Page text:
Lots of people who had their site developed over a decade ago are wrestling with the decision of having to re-design their websites. The root of their struggle usually has to do with their loss of search engine rankings. On one hand they know their site look terrible on mobile phones and tablets; on the other hand they don’t want to lose their search engine traffic.
In most cases, a ten year old website has lots of good links pointing to it, has a bunch of bookmarks (not all are homepage bookmarks) and has relatively decent rankings, which of course means they have decent site traffic. So what happens if you change the entire platform where you go from some basic html 4.0 site to a more robust WordPress responsive theme website? Will you lose the search engine rankings? No one should answer a question like that with a simple yes or no, as each website is unique. However, in most cases, if you are deleting old inside pages and replacing them with new ones, chances are you will lose some of your search engines rankings.
How to Avoid Losing Search Engine Rankings
Keep The Same Domain Name!
Don’t change your domain name unless you absolutely must! That was simple enough. However, here’s the reasoning, search engines know that domain, they have already indexed it. So do your clients, they have bookmarks to it. Chances are there are links pointing to that domain from all over the Internet. All of that is helpful for your search engine rankings.
If You Absolutely Must Change Old Domain to New Domain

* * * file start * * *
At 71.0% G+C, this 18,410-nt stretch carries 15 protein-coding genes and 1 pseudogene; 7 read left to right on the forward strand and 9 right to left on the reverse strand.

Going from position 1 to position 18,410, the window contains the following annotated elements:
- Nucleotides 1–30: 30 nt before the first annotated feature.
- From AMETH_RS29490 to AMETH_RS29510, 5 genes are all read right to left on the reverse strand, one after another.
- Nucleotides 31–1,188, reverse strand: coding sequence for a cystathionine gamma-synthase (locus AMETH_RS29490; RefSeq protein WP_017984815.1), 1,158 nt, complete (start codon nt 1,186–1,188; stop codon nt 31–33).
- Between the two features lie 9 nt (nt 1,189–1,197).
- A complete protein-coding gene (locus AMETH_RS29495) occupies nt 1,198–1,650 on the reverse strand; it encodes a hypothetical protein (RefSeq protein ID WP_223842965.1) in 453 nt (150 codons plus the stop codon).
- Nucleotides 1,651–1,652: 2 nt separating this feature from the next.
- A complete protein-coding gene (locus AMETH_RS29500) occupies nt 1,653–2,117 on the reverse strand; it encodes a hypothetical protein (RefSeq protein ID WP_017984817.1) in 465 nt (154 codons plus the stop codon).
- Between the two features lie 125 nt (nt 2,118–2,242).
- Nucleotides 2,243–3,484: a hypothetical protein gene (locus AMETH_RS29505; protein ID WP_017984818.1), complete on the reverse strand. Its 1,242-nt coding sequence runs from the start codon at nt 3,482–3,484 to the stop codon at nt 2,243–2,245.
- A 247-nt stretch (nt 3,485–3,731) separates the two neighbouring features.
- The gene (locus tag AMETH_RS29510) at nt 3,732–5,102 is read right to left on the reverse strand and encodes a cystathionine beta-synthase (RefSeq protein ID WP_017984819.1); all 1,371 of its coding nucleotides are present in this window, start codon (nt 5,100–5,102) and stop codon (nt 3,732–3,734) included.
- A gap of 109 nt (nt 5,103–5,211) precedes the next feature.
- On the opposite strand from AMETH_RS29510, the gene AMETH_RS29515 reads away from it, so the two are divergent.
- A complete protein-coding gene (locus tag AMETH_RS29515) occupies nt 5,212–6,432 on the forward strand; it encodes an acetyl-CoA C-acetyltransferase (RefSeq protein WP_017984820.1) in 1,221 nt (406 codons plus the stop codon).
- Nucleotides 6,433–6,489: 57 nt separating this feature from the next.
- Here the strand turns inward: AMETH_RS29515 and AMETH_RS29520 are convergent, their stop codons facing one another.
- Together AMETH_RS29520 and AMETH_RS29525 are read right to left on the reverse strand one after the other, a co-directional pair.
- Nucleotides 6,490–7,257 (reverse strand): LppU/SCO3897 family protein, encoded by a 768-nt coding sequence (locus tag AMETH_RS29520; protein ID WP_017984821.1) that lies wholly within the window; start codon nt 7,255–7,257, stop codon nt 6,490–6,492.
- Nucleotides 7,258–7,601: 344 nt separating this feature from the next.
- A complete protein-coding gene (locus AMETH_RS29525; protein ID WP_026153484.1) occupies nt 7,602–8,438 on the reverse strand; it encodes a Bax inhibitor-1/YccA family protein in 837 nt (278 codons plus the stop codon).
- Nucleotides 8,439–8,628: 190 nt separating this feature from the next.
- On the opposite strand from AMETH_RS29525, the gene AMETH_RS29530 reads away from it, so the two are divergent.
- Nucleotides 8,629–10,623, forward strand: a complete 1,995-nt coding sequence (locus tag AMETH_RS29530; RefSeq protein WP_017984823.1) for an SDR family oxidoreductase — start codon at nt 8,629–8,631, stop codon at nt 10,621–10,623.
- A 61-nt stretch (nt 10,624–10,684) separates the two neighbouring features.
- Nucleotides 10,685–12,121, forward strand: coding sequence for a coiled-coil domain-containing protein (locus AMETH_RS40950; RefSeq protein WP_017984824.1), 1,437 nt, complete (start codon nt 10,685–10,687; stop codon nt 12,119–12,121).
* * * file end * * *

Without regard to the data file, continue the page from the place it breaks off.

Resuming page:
Okay, so you have a marketing, branding or legal reason where you must change your domain, here are various methods you can do 301 redirects:
Ruby on Rails Redirect
headers[“Status”] = “301 Moved Permanently”
Header( “HTTP/1.1 301 Moved Permanently” );
Header( “Location: http://www.newdomain.com” );
<%@ Language=VBScript %>
Response.Status=”301 Moved Permanently”
ASP .NET Redirect
private void Page_Load(object sender, System.EventArgs e)
Response.Status = “301 Moved Permanently”;
JSP (Java) Redirect
response.setHeader( “Location”, “http://www.newdomain.com/” );
response.setHeader( “Connection”, “close” );
CGI PERL Redirect
$q = new CGI;
.htaccess file (Apache)
#Redirect from old domain to new domain
RewriteRule (.*) http://www.newdomain.com/$1 [R=301,L]
.htaccess file – Old Filename to New Filename (Apache)
Redirect 301 /oldFilename.php http://www.domain.com/newFilename.html
Windows IIS Server
Much easier to do a 301 using a CP (control panel):
- Login to the server.
- Select Start > Programs > Administrative Tools > Internet Services Manager
- Select the server with the website whose page you want to redirect
- Right click on the site you want to redirect from and choose Properties > Home Directory
- Change the redirect option to “A redirection to a URL” and type in the new domain name (new website address) in the field
- Check the box “A permanent redirection for this resource”. Not checking the box will do a 302 redirect as opposed to a 301 redirect.
If your rankings with the old site were doing fine with your old web hosting company, then there is not reason your should be changing hosts, as long as their service is in part with your expectations. However, if you absolutely must change hosting companies, then it is important that you ask for the following:
1. Dedicated IP address – this means that only your site appears when someone or you visit the exact IP address. Shared IP addresses can cause SEO headaches as you don’t know what other spammy sites are sharing that IP address with you.
2. Ensure that you are on a server that is up and running almost all of the time, and is fast too. If you notice that your site keeps going down or that your site is painfully slow, call the web hosting company and request a newer/better server.
The above in a nutshell is how you can keep a majority of your search engine rankings if you end up revamping your site or getting a new domain name altogether.
If you are looking for professional SEO help, we at RegisterEverywhere.com are a phone call away! 1-800-585-3222.